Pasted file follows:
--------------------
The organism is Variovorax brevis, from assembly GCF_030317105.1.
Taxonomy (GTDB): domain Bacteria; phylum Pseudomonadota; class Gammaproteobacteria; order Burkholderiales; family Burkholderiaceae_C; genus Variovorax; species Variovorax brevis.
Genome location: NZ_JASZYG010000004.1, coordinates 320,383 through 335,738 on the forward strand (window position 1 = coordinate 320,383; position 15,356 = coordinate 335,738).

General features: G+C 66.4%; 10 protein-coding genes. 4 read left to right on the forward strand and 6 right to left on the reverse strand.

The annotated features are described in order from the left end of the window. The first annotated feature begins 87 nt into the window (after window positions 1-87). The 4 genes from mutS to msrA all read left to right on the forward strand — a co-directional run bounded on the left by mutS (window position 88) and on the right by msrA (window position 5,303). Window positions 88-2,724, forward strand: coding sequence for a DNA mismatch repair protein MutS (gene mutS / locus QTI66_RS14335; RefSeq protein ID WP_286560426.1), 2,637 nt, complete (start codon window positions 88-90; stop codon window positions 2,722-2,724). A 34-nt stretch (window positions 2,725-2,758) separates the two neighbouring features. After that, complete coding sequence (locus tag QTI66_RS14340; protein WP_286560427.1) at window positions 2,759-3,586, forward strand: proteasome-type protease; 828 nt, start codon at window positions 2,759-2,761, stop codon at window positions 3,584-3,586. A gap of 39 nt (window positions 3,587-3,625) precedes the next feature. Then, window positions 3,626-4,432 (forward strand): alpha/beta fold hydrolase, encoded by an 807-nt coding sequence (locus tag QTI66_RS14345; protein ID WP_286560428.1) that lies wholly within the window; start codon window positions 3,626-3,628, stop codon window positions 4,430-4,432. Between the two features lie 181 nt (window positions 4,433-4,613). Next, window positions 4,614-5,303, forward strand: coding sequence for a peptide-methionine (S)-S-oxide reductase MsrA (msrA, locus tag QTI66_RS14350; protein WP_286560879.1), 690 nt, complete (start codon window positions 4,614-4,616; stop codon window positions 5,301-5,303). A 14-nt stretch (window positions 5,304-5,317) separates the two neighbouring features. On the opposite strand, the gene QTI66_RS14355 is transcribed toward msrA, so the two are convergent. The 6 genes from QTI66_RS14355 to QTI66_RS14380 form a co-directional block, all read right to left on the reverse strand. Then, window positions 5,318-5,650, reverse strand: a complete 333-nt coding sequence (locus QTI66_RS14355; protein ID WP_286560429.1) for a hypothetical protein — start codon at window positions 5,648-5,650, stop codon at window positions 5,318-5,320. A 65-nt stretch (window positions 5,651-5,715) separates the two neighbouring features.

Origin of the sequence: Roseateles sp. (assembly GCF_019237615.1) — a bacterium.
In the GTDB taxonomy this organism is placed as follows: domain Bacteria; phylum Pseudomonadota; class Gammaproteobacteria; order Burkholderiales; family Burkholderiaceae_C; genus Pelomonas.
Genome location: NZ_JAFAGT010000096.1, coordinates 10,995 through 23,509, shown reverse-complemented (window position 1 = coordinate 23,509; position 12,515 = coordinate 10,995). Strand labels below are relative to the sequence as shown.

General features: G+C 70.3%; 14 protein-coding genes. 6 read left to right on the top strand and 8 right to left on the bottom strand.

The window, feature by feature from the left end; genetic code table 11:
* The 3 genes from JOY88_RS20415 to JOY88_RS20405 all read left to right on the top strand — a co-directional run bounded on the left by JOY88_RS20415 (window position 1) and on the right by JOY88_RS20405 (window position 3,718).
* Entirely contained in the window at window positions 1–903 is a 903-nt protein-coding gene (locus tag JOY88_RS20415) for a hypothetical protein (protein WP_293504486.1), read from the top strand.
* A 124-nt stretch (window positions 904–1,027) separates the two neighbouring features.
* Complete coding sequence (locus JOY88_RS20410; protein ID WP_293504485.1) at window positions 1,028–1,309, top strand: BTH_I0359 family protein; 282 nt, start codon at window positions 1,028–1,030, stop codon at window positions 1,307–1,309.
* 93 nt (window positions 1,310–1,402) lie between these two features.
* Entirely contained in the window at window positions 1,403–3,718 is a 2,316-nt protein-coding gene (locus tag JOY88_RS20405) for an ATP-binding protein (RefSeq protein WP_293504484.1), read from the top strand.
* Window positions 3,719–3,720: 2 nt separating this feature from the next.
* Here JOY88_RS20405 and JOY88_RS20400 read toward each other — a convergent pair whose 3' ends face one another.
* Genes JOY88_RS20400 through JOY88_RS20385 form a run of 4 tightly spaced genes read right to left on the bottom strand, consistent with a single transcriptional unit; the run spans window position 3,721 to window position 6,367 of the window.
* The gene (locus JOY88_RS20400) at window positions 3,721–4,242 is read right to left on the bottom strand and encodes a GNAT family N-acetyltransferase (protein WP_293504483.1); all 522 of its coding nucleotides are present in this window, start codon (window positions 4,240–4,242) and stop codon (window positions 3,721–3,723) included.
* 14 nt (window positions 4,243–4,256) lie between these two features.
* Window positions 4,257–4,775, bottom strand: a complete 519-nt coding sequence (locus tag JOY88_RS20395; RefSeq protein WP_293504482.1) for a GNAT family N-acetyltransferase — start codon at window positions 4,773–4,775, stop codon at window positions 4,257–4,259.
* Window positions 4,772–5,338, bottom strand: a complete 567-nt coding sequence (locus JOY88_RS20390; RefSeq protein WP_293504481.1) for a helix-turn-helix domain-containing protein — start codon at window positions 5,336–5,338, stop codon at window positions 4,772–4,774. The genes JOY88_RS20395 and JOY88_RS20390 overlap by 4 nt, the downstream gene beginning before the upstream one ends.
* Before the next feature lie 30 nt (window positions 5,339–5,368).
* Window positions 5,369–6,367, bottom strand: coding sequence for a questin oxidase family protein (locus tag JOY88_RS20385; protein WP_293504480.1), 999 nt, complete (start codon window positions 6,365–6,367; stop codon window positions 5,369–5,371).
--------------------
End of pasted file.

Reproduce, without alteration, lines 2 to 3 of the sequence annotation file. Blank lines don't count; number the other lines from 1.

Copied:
Taxonomy (GTDB): domain Bacteria; phylum Pseudomonadota; class Gammaproteobacteria; order Burkholderiales; family Burkholderiaceae_C; genus Variovorax; species Variovorax brevis.
Genome location: NZ_JASZYG010000004.1, coordinates 320,383 through 335,738 on the forward strand (window position 1 = coordinate 320,383; position 15,356 = coordinate 335,738).